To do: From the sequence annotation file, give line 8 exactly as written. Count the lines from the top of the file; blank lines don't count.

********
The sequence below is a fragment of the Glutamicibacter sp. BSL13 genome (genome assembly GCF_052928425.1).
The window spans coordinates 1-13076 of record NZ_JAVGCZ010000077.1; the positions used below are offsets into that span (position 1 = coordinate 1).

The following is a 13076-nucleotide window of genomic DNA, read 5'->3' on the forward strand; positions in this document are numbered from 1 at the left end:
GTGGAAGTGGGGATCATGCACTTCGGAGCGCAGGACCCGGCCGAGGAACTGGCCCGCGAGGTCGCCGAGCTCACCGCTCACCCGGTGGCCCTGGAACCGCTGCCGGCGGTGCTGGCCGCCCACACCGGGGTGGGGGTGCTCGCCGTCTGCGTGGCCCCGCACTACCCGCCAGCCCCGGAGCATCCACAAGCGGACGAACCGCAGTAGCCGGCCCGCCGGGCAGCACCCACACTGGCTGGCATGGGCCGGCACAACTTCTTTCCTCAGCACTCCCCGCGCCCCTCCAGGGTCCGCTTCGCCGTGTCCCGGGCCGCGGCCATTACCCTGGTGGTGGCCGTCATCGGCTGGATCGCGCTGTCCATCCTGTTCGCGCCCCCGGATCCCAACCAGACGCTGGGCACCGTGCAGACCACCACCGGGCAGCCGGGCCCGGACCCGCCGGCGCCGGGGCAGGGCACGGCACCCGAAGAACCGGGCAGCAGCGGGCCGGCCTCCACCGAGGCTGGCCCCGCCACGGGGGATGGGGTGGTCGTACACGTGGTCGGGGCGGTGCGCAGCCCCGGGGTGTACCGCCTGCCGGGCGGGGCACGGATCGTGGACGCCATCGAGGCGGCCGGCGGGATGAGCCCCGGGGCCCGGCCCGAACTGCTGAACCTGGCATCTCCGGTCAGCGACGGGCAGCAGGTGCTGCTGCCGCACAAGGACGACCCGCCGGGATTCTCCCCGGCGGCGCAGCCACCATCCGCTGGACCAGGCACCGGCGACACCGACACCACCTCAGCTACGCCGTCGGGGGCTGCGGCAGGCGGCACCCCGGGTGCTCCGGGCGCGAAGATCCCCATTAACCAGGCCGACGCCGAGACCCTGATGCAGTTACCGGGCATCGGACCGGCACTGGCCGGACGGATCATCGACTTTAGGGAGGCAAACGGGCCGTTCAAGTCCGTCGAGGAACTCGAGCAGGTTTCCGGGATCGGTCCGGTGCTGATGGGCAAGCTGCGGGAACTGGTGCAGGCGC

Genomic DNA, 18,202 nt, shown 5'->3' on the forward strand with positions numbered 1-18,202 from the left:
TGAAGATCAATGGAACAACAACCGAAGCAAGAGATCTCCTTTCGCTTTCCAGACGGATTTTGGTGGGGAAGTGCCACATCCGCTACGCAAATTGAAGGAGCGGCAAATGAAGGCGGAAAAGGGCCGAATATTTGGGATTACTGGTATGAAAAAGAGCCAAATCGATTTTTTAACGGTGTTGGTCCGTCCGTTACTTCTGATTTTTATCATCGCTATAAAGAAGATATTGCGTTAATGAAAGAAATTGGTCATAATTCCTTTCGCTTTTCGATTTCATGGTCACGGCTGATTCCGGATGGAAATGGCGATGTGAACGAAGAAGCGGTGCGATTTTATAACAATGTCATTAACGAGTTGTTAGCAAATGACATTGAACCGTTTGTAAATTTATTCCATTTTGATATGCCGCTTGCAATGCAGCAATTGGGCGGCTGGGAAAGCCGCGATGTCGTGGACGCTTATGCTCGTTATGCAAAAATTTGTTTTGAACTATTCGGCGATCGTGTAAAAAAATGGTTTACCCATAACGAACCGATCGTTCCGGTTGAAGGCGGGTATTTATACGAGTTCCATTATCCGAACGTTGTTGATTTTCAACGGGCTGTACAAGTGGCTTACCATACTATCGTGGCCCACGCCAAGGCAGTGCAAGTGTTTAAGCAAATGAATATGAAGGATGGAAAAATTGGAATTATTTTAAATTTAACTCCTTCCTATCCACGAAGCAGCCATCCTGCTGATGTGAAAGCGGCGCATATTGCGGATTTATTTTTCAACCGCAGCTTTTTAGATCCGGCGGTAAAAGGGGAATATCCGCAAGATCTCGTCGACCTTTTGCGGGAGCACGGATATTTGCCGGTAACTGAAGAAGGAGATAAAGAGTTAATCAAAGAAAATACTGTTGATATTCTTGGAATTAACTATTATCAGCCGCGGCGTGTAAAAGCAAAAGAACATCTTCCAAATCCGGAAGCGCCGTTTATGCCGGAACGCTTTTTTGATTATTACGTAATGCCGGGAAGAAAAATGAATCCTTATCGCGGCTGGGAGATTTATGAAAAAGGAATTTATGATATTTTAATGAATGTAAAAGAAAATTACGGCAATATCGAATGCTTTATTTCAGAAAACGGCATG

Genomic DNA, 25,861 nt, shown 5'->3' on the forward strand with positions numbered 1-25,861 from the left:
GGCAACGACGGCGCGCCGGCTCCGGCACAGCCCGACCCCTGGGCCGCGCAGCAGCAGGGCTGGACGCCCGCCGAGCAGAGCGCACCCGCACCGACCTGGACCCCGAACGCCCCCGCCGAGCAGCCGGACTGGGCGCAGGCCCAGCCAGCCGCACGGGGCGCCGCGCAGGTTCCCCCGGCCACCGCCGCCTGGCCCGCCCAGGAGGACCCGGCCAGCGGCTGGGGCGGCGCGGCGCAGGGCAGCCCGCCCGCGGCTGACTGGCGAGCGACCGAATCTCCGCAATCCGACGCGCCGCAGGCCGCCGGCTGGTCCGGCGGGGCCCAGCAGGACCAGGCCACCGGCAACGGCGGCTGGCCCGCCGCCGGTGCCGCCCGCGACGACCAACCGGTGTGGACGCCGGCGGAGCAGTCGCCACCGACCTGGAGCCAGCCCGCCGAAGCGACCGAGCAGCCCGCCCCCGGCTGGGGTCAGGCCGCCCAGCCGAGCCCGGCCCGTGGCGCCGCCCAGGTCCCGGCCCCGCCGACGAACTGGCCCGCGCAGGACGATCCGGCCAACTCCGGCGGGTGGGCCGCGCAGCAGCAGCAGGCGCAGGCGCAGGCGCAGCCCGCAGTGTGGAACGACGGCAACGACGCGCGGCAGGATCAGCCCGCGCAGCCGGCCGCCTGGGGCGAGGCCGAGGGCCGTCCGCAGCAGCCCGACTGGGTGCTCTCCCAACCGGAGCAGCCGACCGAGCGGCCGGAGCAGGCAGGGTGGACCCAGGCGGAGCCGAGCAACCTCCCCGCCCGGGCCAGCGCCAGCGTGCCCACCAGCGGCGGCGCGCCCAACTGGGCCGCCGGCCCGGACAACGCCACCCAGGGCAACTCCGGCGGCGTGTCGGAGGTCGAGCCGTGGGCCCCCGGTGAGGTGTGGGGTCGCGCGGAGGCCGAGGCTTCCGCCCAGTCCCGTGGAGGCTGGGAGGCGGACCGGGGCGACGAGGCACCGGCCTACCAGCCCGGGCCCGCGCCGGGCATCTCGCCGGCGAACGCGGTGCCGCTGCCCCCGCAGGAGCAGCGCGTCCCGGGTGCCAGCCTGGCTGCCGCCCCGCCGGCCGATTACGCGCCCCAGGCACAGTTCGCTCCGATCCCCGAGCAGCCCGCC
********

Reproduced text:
GGCAACGACGGCGCGCCGGCTCCGGCACAGCCCGACCCCTGGGCCGCGCAGCAGCAGGGCTGGACGCCCGCCGAGCAGAGCGCACCCGCACCGACCTGGACCCCGAACGCCCCCGCCGAGCAGCCGGACTGGGCGCAGGCCCAGCCAGCCGCACGGGGCGCCGCGCAGGTTCCCCCGGCCACCGCCGCCTGGCCCGCCCAGGAGGACCCGGCCAGCGGCTGGGGCGGCGCGGCGCAGGGCAGCCCGCCCGCGGCTGACTGGCGAGCGACCGAATCTCCGCAATCCGACGCGCCGCAGGCCGCCGGCTGGTCCGGCGGGGCCCAGCAGGACCAGGCCACCGGCAACGGCGGCTGGCCCGCCGCCGGTGCCGCCCGCGACGACCAACCGGTGTGGACGCCGGCGGAGCAGTCGCCACCGACCTGGAGCCAGCCCGCCGAAGCGACCGAGCAGCCCGCCCCCGGCTGGGGTCAGGCCGCCCAGCCGAGCCCGGCCCGTGGCGCCGCCCAGGTCCCGGCCCCGCCGACGAACTGGCCCGCGCAGGACGATCCGGCCAACTCCGGCGGGTGGGCCGCGCAGCAGCAGCAGGCGCAGGCGCAGGCGCAGCCCGCAGTGTGGAACGACGGCAACGACGCGCGGCAGGATCAGCCCGCGCAGCCGGCCGCCTGGGGCGAGGCCGAGGGCCGTCCGCAGCAGCCCGACTGGGTGCTCTCCCAACCGGAGCAGCCGACCGAGCGGCCGGAGCAGGCAGGGTGGACCCAGGCGGAGCCGAGCAACCTCCCCGCCCGGGCCAGCGCCAGCGTGCCCACCAGCGGCGGCGCGCCCAACTGGGCCGCCGGCCCGGACAACGCCACCCAGGGCAACTCCGGCGGCGTGTCGGAGGTCGAGCCGTGGGCCCCCGGTGAGGTGTGGGGTCGCGCGGAGGCCGAGGCTTCCGCCCAGTCCCGTGGAGGCTGGGAGGCGGACCGGGGCGACGAGGCACCGGCCTACCAGCCCGGGCCCGCGCCGGGCATCTCGCCGGCGAACGCGGTGCCGCTGCCCCCGCAGGAGCAGCGCGTCCCGGGTGCCAGCCTGGCTGCCGCCCCGCCGGCCGATTACGCGCCCCAGGCACAGTTCGCTCCGATCCCCGAGCAGCCCGCC